Its roots apparently lie in the crosses of the Templars, itself derived from the flag of the Republic of Amalfi (a merchant state located on the southwest coast of Italy).

From its creation, this lucky cross was therefore associated with Christian warriors and knights.

Although the Christian cross of the Knights Templar and that of Malta are different, they have a past, and therefore a meaning, in common.

According to some theologians and Crusade scholars, the origin of the Maltese Cross could more accurately be traced to a group of monks who once served in a hospice built to help travelers who came to visit the Holy Land.

Over time, these monks increasingly began to aid passing pilgrims and provide armed escorts to those traveling through non-Christian territories.

Soon these men, known as the "Brothers of Saint John" saw their organization evolve into a military order, calling themselves the " Knights of Saint John ", or Knights Hospitaller.

We can suspect it, but yes, they notably had a flag with a Maltese cross such as this one as a banner.

You should also know that these knights had another particularity: on the battlefield, they were repeatedly forced to fight fire... literally.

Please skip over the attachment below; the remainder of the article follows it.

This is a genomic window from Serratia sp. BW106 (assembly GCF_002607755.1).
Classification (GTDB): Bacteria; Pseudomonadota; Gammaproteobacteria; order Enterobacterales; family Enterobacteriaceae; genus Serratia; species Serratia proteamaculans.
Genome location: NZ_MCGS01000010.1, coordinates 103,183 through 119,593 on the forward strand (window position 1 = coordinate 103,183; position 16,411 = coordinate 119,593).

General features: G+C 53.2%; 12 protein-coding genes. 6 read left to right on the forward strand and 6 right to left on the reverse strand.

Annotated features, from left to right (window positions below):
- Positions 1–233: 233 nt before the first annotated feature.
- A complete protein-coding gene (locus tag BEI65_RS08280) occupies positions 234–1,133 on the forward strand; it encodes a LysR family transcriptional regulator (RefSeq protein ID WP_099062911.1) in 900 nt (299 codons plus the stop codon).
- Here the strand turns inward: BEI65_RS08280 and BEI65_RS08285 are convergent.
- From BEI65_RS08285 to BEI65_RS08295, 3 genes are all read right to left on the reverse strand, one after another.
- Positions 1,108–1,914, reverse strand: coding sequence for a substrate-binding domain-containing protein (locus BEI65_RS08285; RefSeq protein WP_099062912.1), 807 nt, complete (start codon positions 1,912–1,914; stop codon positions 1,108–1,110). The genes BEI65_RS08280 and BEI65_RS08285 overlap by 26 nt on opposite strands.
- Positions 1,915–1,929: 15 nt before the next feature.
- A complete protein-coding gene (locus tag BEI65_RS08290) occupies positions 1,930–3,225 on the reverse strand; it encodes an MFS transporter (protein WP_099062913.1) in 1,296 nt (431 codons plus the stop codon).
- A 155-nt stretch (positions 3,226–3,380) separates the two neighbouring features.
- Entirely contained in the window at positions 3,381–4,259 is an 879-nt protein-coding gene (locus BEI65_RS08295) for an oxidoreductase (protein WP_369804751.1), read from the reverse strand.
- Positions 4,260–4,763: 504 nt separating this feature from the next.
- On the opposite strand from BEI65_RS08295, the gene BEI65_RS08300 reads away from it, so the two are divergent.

Firefighter who saves a baby from the flames of a terrible blaze.

The Maltese Cross: lucky symbol for firefighters

The enemy of the Christians at the time, the Muslims and Saracens, had in fact created a kind of bomb filled with an flammable mixture called naphthas.

As a result, the knights soon found themselves struggling to put out the fires that broke out on the battlefields.

Some had to risk their lives to save their comrades trapped in the flames.

Fighting this type of combat technique actually presented a major problem for the knights: in the dense smoke, it was sometimes difficult to tell an enemy fighter from an ally.

To resolve this, the Knights of the Order of Saint John had the idea of ​​decorating all their armor with the same Christian lucky symbol.

No need to draw a picture, you must know which one we are talking about.

Groups of archers also often placed themselves under a flag with the Maltese Cross to avoid suffering a cavalry charge from their own companions.